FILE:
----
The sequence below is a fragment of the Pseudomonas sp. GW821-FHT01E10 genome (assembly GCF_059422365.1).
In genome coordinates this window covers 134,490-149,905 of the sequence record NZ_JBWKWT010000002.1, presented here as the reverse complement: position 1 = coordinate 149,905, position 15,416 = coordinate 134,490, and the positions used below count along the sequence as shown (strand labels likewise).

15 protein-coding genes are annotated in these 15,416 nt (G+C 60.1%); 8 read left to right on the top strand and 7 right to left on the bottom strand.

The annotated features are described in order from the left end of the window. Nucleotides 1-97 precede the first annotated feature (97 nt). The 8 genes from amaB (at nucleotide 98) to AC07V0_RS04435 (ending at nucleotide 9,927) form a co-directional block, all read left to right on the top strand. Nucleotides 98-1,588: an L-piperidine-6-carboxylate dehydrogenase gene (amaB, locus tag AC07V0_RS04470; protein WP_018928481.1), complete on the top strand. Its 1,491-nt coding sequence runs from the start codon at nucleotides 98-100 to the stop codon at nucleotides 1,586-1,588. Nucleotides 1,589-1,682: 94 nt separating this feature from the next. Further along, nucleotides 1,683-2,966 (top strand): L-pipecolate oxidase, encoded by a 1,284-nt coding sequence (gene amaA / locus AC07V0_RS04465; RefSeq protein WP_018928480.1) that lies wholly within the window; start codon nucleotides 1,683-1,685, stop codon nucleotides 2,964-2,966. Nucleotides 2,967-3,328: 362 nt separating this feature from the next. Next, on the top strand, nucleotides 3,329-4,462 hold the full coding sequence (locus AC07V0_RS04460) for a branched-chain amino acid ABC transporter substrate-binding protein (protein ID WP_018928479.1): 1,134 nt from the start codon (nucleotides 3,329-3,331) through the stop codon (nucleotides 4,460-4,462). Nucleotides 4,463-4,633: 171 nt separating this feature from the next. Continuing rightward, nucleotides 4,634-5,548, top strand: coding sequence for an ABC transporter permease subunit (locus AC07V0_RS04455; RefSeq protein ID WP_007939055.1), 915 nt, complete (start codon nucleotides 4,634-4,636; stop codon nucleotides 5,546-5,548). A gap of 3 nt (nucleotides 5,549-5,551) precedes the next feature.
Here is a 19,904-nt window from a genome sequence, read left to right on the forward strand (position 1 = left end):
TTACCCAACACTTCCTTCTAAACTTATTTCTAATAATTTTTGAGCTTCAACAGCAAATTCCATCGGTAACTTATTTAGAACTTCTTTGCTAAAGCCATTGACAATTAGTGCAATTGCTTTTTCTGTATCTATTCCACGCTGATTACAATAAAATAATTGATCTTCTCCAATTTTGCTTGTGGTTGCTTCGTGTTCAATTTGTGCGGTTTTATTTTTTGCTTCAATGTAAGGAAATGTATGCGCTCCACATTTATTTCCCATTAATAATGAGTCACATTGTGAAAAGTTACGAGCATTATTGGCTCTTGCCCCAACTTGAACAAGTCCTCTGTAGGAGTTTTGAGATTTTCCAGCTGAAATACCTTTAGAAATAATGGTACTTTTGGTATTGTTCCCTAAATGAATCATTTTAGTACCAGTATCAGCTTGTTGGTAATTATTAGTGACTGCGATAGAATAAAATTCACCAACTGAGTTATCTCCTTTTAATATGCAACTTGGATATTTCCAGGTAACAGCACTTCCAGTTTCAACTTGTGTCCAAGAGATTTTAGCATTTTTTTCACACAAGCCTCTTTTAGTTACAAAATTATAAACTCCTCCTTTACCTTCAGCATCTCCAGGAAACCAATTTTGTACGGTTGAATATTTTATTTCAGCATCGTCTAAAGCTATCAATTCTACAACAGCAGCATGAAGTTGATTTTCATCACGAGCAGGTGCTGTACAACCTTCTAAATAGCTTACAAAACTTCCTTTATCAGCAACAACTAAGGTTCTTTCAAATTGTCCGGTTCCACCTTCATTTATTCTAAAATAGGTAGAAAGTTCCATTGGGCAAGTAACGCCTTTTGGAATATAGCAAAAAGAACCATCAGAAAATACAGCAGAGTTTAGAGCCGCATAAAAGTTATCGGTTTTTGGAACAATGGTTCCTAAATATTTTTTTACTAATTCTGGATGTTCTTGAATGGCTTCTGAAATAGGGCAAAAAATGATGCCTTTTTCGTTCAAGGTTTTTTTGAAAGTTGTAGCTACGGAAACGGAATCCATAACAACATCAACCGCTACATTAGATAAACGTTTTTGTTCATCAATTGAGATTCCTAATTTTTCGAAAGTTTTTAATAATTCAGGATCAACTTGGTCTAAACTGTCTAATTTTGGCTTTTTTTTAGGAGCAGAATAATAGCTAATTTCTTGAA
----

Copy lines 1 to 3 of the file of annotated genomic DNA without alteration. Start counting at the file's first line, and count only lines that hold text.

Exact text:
The sequence below is a fragment of the Pseudomonas sp. GW821-FHT01E10 genome (assembly GCF_059422365.1).
In genome coordinates this window covers 134,490-149,905 of the sequence record NZ_JBWKWT010000002.1, presented here as the reverse complement: position 1 = coordinate 149,905, position 15,416 = coordinate 134,490, and the positions used below count along the sequence as shown (strand labels likewise).

15 protein-coding genes are annotated in these 15,416 nt (G+C 60.1%); 8 read left to right on the top strand and 7 right to left on the bottom strand.